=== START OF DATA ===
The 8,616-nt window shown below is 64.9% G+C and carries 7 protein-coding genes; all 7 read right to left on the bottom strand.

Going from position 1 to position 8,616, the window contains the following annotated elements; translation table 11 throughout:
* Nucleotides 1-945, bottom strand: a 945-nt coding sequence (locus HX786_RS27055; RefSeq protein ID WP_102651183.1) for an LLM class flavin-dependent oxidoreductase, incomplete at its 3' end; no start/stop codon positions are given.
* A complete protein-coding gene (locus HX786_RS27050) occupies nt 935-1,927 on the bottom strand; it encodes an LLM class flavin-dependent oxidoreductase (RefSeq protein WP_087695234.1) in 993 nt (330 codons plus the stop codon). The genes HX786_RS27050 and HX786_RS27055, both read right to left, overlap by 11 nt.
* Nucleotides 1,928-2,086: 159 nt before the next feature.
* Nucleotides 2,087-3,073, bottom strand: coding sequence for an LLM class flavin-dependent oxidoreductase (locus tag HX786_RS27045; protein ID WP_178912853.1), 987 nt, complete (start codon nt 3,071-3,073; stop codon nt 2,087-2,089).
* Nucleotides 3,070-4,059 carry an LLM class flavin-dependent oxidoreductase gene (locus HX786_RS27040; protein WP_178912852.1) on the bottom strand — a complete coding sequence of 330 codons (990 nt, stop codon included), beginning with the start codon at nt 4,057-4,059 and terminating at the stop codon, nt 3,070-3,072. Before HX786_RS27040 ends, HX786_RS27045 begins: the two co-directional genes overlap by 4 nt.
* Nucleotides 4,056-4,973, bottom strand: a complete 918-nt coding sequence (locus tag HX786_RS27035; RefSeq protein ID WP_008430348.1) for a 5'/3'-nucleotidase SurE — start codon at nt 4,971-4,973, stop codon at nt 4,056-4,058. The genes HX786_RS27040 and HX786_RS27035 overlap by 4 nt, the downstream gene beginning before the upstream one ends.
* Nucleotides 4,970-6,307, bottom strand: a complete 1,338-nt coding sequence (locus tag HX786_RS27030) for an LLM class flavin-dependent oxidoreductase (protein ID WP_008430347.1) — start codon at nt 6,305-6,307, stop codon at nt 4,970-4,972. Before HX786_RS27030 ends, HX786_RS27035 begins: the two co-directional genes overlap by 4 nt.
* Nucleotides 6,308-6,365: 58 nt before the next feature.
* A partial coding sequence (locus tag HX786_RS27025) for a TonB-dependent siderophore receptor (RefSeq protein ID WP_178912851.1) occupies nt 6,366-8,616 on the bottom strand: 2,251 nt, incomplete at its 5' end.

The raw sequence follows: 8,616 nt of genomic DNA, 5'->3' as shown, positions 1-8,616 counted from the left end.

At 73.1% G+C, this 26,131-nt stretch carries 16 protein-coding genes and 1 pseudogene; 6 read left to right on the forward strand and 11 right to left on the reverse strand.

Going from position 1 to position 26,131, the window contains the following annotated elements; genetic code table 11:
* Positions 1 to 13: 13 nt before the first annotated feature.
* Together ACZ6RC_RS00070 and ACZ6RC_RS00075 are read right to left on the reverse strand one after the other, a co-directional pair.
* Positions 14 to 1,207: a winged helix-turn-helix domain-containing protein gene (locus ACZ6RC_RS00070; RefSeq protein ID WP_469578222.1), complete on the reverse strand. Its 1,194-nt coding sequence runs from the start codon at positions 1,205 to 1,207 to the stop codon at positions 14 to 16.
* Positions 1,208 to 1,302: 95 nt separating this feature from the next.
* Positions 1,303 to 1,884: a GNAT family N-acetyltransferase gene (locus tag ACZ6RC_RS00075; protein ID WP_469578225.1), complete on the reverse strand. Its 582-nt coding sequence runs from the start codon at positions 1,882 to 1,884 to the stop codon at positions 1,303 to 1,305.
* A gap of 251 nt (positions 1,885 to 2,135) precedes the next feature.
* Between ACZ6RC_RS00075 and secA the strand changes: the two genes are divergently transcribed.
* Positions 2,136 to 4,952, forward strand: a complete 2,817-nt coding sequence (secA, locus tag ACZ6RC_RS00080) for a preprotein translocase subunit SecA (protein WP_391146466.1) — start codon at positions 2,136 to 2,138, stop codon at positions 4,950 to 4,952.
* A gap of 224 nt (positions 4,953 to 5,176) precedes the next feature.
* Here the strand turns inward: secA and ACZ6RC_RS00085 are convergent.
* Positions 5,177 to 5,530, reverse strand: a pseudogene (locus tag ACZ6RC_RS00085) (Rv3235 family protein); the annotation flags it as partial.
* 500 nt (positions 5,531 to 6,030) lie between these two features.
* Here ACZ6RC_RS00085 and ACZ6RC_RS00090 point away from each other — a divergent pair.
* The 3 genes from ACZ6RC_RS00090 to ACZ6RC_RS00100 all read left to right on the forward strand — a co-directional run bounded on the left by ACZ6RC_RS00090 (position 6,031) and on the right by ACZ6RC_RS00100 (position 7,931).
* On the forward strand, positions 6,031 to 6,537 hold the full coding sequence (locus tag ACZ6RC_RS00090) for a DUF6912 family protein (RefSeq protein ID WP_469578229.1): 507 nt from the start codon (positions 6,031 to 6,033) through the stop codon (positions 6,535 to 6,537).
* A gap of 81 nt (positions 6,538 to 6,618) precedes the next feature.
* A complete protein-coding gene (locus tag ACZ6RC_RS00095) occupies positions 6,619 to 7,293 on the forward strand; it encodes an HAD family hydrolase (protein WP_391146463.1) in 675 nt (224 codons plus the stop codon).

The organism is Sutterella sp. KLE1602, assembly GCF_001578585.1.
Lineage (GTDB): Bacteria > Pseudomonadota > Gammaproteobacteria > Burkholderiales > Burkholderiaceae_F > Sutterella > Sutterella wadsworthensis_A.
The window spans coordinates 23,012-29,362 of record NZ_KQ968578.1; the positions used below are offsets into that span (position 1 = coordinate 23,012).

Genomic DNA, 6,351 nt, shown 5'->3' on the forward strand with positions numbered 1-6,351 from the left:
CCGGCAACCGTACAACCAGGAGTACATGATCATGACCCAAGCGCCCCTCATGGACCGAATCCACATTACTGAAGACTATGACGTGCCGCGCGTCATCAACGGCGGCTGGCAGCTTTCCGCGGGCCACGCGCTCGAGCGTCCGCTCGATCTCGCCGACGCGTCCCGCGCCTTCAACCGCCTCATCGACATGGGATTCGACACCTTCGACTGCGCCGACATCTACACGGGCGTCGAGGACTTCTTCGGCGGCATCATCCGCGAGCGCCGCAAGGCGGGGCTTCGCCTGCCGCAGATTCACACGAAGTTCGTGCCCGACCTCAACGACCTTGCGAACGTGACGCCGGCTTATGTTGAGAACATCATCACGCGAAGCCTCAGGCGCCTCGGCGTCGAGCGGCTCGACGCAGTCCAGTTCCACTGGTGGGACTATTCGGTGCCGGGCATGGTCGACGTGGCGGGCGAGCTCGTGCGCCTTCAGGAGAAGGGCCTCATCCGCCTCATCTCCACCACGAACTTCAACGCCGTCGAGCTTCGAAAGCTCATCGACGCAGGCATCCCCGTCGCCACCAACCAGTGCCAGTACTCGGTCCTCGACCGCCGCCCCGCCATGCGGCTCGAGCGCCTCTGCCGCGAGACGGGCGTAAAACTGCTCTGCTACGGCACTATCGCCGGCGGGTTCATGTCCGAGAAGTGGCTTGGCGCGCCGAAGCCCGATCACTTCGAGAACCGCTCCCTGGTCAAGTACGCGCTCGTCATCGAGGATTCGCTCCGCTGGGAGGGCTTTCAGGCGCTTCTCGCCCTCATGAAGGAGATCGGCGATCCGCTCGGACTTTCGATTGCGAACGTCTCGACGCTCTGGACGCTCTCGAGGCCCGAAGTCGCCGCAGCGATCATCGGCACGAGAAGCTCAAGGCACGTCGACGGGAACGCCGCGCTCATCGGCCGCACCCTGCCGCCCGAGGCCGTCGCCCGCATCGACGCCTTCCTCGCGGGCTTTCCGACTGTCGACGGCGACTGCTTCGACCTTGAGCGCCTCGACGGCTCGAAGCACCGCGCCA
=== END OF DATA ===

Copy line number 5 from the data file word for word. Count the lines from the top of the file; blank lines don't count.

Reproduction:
* Nucleotides 1,928-2,086: 159 nt before the next feature.